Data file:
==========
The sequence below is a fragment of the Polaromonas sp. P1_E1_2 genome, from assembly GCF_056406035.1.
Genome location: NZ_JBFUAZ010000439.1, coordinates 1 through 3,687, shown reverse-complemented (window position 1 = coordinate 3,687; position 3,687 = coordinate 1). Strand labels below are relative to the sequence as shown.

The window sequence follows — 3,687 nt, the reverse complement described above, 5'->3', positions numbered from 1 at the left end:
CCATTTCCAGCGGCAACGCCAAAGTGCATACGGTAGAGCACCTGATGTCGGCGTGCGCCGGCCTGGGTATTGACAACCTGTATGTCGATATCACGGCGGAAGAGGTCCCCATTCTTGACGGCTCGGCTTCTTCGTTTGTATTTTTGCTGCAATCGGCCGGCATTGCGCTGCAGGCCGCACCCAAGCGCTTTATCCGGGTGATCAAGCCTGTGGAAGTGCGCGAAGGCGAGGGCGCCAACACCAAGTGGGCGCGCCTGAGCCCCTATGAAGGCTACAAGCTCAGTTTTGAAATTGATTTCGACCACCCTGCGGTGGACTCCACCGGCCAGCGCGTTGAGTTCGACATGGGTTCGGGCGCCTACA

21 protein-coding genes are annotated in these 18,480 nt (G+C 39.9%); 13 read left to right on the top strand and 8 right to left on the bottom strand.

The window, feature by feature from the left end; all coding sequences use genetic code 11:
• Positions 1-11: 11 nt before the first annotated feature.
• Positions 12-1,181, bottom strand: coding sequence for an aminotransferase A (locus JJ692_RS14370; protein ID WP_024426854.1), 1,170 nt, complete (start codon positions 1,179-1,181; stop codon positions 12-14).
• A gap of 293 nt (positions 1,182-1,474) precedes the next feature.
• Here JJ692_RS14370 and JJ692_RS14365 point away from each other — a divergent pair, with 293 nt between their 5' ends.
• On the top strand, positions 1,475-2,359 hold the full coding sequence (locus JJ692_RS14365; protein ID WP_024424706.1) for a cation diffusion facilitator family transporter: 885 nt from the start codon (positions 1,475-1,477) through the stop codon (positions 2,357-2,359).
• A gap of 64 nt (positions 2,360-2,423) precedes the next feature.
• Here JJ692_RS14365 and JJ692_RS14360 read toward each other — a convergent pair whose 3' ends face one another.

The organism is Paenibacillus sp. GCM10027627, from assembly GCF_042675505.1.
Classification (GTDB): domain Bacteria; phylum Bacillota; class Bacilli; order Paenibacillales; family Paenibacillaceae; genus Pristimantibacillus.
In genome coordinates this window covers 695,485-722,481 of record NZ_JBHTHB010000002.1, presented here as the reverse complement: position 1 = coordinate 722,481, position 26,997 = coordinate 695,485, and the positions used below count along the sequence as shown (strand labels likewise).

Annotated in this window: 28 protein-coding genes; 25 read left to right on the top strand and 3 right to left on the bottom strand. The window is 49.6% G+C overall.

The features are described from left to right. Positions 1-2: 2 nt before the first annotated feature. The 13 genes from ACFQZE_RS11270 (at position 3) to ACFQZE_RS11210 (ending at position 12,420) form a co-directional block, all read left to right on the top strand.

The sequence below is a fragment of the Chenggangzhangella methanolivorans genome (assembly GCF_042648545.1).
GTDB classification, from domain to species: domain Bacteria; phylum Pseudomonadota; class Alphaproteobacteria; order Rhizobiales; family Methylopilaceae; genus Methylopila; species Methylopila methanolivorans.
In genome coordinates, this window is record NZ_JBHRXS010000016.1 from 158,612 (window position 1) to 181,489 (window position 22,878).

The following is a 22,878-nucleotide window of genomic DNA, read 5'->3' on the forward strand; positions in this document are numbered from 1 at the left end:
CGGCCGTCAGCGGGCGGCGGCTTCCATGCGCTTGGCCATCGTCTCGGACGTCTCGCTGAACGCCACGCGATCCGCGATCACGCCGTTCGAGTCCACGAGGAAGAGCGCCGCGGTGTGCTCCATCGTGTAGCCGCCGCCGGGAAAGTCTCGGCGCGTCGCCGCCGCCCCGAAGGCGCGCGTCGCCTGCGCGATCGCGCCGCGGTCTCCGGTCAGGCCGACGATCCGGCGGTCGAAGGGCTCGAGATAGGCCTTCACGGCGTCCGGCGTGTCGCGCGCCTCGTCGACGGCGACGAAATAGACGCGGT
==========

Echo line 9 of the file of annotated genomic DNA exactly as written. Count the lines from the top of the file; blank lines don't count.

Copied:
• A gap of 293 nt (positions 1,182-1,474) precedes the next feature.